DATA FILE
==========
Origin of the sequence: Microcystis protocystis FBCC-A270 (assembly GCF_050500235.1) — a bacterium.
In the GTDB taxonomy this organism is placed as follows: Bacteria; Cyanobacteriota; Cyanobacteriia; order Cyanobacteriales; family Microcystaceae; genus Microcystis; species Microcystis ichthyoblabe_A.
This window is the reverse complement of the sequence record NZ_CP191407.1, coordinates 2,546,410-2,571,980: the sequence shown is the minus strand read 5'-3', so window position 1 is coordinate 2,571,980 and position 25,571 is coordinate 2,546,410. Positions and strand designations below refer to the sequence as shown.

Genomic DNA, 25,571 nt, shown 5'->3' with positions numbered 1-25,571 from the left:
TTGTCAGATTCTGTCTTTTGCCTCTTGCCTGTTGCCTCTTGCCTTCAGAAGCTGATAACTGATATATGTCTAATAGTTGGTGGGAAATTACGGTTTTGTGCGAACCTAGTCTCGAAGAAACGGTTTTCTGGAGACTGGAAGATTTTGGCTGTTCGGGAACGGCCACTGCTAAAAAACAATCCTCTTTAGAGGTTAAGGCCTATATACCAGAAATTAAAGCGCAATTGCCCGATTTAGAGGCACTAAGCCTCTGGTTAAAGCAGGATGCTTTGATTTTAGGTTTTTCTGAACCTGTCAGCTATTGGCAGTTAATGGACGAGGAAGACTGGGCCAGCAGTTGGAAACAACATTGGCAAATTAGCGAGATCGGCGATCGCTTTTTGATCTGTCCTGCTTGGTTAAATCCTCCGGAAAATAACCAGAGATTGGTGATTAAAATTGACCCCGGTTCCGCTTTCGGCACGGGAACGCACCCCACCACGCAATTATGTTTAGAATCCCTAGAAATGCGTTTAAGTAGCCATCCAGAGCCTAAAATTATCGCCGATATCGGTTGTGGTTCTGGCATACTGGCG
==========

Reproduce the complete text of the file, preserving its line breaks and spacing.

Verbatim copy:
Origin of the sequence: Microcystis protocystis FBCC-A270 (assembly GCF_050500235.1) — a bacterium.
In the GTDB taxonomy this organism is placed as follows: Bacteria; Cyanobacteriota; Cyanobacteriia; order Cyanobacteriales; family Microcystaceae; genus Microcystis; species Microcystis ichthyoblabe_A.
This window is the reverse complement of the sequence record NZ_CP191407.1, coordinates 2,546,410-2,571,980: the sequence shown is the minus strand read 5'-3', so window position 1 is coordinate 2,571,980 and position 25,571 is coordinate 2,546,410. Positions and strand designations below refer to the sequence as shown.

Genomic DNA, 25,571 nt, shown 5'->3' with positions numbered 1-25,571 from the left:
TTGTCAGATTCTGTCTTTTGCCTCTTGCCTGTTGCCTCTTGCCTTCAGAAGCTGATAACTGATATATGTCTAATAGTTGGTGGGAAATTACGGTTTTGTGCGAACCTAGTCTCGAAGAAACGGTTTTCTGGAGACTGGAAGATTTTGGCTGTTCGGGAACGGCCACTGCTAAAAAACAATCCTCTTTAGAGGTTAAGGCCTATATACCAGAAATTAAAGCGCAATTGCCCGATTTAGAGGCACTAAGCCTCTGGTTAAAGCAGGATGCTTTGATTTTAGGTTTTTCTGAACCTGTCAGCTATTGGCAGTTAATGGACGAGGAAGACTGGGCCAGCAGTTGGAAACAACATTGGCAAATTAGCGAGATCGGCGATCGCTTTTTGATCTGTCCTGCTTGGTTAAATCCTCCGGAAAATAACCAGAGATTGGTGATTAAAATTGACCCCGGTTCCGCTTTCGGCACGGGAACGCACCCCACCACGCAATTATGTTTAGAATCCCTAGAAATGCGTTTAAGTAGCCATCCAGAGCCTAAAATTATCGCCGATATCGGTTGTGGTTCTGGCATACTGGCG